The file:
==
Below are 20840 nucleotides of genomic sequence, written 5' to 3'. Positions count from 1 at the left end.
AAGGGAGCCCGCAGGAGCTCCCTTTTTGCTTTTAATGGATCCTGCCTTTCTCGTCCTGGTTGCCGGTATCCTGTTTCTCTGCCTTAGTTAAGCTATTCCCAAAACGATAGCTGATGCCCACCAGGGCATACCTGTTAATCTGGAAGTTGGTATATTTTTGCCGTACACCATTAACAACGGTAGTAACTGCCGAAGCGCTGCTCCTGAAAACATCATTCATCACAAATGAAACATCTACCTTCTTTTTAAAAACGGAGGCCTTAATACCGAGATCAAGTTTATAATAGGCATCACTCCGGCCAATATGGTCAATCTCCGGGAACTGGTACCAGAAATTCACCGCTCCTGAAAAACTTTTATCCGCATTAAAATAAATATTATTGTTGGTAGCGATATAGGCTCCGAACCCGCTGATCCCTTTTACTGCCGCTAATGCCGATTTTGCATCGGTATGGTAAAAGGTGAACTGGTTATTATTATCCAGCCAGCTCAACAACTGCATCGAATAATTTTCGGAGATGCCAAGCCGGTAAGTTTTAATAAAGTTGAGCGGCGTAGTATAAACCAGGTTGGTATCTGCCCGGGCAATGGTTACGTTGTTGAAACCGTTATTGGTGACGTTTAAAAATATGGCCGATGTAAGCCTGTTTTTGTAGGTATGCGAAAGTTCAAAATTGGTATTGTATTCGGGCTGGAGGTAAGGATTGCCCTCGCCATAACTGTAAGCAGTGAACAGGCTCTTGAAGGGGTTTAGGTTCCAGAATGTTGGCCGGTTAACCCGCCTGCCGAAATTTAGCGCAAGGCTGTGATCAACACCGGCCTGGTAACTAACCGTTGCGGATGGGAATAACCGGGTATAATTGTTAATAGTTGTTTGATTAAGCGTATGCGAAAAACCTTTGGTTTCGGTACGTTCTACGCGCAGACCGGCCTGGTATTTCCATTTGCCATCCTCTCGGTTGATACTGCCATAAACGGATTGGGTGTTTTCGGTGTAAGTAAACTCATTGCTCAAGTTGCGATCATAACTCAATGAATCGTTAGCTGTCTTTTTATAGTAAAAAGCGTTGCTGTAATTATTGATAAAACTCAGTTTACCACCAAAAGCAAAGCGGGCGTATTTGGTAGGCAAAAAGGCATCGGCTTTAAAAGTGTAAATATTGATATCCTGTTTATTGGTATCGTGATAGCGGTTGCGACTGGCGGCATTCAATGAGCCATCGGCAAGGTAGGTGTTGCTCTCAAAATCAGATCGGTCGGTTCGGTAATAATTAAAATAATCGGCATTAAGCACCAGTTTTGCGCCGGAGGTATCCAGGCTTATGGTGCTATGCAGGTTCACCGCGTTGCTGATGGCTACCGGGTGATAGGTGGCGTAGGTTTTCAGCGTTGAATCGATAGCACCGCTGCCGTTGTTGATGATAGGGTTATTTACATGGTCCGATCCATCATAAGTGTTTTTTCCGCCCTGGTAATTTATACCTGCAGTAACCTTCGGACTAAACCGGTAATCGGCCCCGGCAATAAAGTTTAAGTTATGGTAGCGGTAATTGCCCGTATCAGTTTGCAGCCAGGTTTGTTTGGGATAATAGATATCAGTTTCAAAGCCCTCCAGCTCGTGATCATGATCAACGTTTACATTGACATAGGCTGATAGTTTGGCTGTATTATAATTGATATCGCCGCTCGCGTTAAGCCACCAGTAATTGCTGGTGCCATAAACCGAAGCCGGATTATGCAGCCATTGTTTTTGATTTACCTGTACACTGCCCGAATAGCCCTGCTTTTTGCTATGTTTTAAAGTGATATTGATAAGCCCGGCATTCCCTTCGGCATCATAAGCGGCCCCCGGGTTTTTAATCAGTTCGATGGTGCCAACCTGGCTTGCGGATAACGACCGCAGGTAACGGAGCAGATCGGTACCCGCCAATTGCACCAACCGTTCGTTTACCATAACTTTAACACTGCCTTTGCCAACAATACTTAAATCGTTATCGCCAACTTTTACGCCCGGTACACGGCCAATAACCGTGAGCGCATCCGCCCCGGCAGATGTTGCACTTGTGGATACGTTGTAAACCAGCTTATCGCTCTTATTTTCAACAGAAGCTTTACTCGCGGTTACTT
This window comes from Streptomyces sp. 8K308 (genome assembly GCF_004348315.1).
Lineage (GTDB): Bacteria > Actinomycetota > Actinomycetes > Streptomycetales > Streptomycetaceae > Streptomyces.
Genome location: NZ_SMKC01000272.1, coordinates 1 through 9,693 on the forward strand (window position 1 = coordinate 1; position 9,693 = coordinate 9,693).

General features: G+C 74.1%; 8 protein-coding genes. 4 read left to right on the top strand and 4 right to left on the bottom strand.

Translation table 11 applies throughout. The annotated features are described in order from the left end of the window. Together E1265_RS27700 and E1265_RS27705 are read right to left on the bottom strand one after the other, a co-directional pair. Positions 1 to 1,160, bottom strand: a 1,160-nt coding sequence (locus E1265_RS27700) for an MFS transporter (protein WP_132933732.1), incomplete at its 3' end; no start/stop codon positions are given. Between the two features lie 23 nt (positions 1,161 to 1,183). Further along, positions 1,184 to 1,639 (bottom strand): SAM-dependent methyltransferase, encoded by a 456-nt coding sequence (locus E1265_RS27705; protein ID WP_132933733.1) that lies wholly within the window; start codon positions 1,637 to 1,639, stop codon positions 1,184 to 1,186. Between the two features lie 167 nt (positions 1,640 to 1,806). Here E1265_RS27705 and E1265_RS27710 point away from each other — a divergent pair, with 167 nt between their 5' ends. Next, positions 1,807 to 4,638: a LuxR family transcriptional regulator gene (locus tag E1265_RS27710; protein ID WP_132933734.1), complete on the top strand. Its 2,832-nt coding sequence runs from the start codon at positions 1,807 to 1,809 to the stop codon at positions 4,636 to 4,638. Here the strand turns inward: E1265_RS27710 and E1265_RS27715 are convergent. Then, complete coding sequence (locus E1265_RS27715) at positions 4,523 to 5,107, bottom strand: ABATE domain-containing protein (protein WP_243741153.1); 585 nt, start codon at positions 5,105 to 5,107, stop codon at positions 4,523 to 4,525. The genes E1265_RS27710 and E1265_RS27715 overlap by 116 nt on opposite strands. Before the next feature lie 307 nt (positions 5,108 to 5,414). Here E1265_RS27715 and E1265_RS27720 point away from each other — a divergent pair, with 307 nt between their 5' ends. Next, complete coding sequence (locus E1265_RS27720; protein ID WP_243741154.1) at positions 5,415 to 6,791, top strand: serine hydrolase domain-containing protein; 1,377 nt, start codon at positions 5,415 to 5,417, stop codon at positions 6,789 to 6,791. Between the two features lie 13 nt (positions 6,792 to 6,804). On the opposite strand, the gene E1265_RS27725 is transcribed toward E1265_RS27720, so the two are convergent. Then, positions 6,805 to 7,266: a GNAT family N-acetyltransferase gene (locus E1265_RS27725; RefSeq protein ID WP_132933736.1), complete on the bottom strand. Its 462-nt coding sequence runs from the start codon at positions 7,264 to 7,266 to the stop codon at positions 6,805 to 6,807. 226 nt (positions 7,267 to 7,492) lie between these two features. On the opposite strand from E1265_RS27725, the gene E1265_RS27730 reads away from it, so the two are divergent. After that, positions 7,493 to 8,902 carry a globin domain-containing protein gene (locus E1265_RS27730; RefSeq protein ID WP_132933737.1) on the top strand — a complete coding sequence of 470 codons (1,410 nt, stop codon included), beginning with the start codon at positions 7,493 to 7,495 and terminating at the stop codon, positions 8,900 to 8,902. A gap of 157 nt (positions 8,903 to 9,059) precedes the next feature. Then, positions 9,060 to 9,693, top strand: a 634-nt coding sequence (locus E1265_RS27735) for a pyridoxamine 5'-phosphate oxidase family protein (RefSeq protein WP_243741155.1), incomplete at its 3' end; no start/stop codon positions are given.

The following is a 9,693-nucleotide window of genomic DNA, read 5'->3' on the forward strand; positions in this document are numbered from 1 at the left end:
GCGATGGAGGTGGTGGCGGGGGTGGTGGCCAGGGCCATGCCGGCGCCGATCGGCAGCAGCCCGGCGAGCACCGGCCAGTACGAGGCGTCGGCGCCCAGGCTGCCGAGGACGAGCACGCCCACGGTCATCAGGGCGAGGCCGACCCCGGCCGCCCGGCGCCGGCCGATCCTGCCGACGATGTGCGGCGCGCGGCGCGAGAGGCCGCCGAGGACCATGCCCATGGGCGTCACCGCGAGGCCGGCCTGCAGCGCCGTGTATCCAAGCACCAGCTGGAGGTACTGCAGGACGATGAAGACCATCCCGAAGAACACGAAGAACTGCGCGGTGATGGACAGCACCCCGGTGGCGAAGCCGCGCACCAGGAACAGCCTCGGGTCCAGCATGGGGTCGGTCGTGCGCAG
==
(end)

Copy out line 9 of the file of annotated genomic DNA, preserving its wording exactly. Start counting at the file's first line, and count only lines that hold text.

GCGATGGAGGTGGTGGCGGGGGTGGTGGCCAGGGCCATGCCGGCGCCGATCGGCAGCAGCCCGGCGAGCACCGGCCAGTACGAGGCGTCGGCGCCCAGGCTGCCGAGGACGAGCACGCCCACGGTCATCAGGGCGAGGCCGACCCCGGCCGCCCGGCGCCGGCCGATCCTGCCGACGATGTGCGGCGCGCGGCGCGAGAGGCCGCCGAGGACCATGCCCATGGGCGTCACCGCGAGGCCGGCCTGCAGCGCCGTGTATCCAAGCACCAGCTGGAGGTACTGCAGGACGATGAAGACCATCCCGAAGAACACGAAGAACTGCGCGGTGATGGACAGCACCCCGGTGGCGAAGCCGCGCACCAGGAACAGCCTCGGGTCCAGCATGGGGTCGGTCGTGCGCAG